In this study, we assessed which histologically verified features of rupture-prone plaques can be detected using PCCT, thus showing that the clinically used PCCT protocol enables the differentiation of well-known features of rupture-prone lesions beyond calcification, namely IPH and thrombus. This finding will be of high relevance to improve future diagnosis, risk stratification and atherosclerotic plaque monitoring through this novel technique, only recently made available for clinical use.

Currently, the clinical criteria for therapeutic interventions rely on the overall degree of stenosis and not on plaque features, even though many agree on the need for novel techniques to assess rupture-prone plaque characteristics to identify subjects at risk. In the coronaries, adverse plaque features, such as positive remodelling, napkin-ring sign, low attenuation and overall calcified plaque burden, have proved to predict cardiovascular events [11,12,13]. In the carotids, an association between the degree of stenosis and rupture-prone plaque features is not always found. Though the stenosis degree has been considered the major determining factor for carotid stroke incidents, recent evidence argues that specific alternate plaque features, including the presence of thrombus, may be more closely associated with the occurrence of ischemic stroke [14]. Furthermore, rupture-prone plaques are more common in asymptomatic patients, calling for their extended assessment beyond stenosis grade to improve risk stratification and optimise therapy [15].

With this study, we present qualitative proof-of-concept that PCCT, available to increasingly more departments, has great potential for use in plaque characterisation assessment. The next analytical step will be to develop a quantitative evaluation of plaques scanned in vivo. There is indeed a need for objective quantification of PCCT plaque images, an approach described by some groups such as Buckler et al. [16, 17] for CT angiography (CTA)—not PCCT—showing a high level of alignment between carotid plaque feature areas (of lipid-rich necrotic core, intraplaque haemorrhage and matrix tissue) as annotated on histopathological sections and by digital CTA analysis (using the software ElucidVivo; Elucid Bioimaging Inc., Boston, MA, USA). The same software has previously also been validated for CTA image analysis by comparison against molecular signatures determined by transcriptomics analysis, rather than histological annotation [18, 19].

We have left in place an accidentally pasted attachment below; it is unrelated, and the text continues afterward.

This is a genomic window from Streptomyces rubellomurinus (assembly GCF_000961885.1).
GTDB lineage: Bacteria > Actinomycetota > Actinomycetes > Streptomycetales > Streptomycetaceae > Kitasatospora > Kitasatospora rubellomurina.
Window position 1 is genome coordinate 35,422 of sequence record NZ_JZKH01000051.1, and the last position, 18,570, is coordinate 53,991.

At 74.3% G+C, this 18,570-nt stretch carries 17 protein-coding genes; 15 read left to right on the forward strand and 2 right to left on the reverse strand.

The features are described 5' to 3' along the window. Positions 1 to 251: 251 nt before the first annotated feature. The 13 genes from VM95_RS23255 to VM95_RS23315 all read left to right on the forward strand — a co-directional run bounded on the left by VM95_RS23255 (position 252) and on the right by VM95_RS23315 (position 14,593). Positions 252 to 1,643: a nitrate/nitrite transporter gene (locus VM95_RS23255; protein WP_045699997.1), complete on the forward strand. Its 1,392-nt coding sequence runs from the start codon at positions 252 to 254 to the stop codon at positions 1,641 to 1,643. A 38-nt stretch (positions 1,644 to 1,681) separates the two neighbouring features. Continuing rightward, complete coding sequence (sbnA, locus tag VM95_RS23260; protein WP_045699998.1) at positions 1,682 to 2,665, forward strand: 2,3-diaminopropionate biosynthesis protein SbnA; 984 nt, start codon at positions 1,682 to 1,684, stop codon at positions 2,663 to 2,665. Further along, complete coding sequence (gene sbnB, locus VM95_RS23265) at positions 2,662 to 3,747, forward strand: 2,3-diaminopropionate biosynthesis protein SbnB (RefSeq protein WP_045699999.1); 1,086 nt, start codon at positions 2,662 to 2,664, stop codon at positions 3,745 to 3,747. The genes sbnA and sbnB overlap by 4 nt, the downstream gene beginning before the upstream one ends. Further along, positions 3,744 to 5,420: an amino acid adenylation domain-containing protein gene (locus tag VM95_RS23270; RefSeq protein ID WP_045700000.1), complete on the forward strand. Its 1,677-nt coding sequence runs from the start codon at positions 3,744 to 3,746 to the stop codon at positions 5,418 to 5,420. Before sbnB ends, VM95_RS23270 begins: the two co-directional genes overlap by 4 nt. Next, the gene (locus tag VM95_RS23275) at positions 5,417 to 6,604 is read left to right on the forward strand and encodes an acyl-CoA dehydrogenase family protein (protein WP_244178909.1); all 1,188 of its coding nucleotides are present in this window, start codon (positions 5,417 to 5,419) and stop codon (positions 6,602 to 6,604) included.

Moreover, Min et al. [20] described quantitative atherosclerosis characterisation using an automated artificial intelligence-enabled web-based software platform (Cleerly Labs, Cleerly Inc, Denver, CO, USA), although measurements were performed for coronary arteries, and the output was primarily related to stenosis extent and volume. Analysing dual-energy-based CTA by semi-automated software (AutoPlaque research software, Cedars-Sinai Medical Center, Los Angeles, CA, USA) to quantify plaque characteristics, Hell et al. [21] found total, non-calcified and low-density coronary plaque volumes, as well as contrast density preference, to predict cardiac death in long-term follow-up in a large cohort of over 2,000 patients, while Ramanathan et al. [22] found the occurrence of carotid plaques to be underestimated by ultrasound compared to plaque assessment by CTA, with plaque composition determined by CTA, significantly different in individuals with and without carotid plaques by ultrasound.